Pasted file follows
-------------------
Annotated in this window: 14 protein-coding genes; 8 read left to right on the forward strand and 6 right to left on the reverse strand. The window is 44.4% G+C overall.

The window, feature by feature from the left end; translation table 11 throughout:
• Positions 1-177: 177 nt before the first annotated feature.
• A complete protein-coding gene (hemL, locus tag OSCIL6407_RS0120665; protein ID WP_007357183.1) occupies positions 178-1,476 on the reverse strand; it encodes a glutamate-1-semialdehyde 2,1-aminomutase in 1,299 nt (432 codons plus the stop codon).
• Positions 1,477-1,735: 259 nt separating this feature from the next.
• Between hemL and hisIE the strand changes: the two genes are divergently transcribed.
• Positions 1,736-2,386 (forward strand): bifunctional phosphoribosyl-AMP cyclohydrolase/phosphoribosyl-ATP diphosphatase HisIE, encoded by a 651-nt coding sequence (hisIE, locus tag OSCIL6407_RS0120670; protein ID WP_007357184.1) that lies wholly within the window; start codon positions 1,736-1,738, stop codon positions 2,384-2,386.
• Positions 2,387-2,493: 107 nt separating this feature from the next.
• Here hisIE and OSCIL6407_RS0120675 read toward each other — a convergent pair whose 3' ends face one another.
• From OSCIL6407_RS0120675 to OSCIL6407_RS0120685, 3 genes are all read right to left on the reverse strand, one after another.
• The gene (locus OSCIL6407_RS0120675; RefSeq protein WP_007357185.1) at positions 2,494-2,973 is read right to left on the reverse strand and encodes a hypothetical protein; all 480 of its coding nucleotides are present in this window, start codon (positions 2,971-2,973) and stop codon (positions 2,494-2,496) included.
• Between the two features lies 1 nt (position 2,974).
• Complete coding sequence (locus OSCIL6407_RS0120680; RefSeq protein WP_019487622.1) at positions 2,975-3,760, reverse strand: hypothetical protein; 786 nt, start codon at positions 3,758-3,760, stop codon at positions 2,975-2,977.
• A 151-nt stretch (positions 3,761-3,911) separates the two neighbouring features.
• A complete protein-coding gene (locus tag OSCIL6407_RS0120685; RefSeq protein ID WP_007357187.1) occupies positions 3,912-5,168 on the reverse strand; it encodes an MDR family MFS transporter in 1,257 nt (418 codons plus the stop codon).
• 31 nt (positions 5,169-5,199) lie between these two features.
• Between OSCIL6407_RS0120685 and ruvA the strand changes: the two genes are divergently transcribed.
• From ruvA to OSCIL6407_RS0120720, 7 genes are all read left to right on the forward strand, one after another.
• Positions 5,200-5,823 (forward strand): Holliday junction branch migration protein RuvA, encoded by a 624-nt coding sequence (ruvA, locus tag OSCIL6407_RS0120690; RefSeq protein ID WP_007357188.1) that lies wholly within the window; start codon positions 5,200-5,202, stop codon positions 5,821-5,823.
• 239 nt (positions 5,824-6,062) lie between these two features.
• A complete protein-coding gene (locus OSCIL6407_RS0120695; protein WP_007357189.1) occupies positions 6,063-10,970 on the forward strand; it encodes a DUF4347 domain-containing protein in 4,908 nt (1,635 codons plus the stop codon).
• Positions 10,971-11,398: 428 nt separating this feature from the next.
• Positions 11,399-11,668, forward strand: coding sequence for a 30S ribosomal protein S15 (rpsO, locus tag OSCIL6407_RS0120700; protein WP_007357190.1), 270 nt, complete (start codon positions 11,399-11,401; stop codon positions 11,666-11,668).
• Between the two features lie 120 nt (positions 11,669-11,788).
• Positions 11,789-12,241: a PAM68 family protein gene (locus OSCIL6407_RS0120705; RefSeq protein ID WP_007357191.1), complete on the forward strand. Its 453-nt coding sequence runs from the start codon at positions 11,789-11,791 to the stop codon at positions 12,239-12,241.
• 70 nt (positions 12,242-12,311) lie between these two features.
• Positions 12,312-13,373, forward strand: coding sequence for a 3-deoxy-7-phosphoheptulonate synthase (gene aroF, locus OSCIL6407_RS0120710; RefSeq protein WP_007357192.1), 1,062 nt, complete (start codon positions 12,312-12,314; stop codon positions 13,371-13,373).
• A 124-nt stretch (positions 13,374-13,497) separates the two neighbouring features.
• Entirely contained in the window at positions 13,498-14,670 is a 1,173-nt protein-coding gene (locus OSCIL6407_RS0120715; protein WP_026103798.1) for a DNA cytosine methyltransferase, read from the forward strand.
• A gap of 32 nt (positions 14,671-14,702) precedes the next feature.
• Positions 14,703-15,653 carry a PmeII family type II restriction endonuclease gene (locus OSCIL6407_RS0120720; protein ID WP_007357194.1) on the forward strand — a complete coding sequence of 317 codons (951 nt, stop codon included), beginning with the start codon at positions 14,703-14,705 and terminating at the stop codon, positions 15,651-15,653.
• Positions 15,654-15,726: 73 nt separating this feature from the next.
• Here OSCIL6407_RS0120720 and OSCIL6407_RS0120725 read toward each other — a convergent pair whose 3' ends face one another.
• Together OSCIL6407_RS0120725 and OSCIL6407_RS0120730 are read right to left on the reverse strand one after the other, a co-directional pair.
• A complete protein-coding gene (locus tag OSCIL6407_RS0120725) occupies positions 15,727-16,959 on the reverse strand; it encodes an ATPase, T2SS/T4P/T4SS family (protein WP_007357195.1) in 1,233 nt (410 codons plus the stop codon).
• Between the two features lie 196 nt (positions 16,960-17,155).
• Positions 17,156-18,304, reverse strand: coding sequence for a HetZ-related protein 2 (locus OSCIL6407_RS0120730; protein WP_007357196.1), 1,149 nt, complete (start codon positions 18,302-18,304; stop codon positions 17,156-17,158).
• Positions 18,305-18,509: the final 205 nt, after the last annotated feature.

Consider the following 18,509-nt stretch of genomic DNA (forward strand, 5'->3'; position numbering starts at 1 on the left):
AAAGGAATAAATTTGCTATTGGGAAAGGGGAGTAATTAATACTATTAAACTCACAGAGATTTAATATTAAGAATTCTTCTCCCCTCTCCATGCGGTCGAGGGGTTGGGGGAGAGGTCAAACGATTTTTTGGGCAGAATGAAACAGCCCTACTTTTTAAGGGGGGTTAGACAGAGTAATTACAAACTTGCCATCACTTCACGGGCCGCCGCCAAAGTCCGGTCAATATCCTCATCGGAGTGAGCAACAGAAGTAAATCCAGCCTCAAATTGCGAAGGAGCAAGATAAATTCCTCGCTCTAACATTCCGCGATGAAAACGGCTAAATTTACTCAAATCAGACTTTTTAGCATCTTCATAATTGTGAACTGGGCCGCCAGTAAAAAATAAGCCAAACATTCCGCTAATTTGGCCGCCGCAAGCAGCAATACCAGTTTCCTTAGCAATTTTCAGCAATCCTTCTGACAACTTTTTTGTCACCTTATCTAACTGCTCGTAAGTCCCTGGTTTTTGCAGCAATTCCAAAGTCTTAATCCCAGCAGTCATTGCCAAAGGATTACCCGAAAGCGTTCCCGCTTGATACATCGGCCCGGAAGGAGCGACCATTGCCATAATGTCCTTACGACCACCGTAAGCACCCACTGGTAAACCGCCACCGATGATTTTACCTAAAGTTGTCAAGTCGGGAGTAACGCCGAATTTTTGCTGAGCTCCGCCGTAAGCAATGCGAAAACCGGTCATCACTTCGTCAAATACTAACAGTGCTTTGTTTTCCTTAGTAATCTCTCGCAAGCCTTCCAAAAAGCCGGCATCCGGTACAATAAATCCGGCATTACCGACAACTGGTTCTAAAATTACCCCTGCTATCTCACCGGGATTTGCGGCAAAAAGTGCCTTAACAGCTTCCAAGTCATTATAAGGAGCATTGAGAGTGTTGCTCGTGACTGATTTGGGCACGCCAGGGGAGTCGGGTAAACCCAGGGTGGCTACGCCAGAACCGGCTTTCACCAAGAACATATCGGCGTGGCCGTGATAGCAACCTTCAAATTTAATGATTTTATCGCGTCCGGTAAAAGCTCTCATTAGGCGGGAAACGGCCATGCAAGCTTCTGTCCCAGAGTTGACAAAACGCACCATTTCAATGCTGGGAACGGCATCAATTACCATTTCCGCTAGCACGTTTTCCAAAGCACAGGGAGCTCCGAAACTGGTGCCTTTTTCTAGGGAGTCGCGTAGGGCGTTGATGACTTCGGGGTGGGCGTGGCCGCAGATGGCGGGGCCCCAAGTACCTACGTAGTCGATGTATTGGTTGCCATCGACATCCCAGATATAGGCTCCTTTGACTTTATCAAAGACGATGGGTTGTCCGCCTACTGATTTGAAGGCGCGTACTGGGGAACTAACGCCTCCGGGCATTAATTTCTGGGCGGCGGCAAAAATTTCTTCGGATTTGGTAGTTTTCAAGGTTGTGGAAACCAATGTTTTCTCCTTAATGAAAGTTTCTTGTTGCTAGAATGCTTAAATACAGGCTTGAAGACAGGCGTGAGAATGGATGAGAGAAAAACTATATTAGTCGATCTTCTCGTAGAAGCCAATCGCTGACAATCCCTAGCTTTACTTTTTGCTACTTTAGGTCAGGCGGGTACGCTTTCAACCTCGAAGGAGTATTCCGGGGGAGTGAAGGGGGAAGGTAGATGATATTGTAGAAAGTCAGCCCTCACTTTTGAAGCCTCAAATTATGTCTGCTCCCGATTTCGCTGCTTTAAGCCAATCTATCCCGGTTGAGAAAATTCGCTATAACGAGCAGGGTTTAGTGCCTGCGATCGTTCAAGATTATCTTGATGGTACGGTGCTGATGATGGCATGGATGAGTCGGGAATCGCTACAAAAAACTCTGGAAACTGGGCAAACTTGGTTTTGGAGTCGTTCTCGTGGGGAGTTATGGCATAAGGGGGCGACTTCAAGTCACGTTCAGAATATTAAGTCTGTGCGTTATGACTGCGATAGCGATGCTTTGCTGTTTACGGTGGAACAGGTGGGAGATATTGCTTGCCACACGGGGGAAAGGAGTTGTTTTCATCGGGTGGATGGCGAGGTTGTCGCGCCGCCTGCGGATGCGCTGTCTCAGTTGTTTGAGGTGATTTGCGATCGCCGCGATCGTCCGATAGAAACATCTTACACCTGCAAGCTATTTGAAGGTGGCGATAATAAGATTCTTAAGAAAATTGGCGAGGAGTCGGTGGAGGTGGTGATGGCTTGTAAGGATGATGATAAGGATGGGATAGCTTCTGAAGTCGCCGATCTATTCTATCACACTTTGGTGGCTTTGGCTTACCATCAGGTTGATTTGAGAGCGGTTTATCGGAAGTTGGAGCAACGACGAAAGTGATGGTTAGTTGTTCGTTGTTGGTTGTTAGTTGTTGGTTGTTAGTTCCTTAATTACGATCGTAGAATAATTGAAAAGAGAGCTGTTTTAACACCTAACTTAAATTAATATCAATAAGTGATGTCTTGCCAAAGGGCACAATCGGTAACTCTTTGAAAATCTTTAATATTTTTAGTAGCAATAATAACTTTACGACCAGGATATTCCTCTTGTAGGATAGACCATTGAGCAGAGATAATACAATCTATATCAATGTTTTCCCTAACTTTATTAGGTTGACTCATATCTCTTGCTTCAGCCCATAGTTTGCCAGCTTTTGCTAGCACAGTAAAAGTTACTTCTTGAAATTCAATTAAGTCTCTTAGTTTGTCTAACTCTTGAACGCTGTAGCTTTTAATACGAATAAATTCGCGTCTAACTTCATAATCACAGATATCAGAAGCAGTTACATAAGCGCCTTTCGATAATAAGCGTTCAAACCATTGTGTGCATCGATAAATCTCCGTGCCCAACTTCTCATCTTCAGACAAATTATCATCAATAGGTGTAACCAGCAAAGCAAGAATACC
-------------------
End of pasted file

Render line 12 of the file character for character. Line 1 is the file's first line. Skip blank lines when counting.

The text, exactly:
• Between the two features lies 1 nt (position 2,974).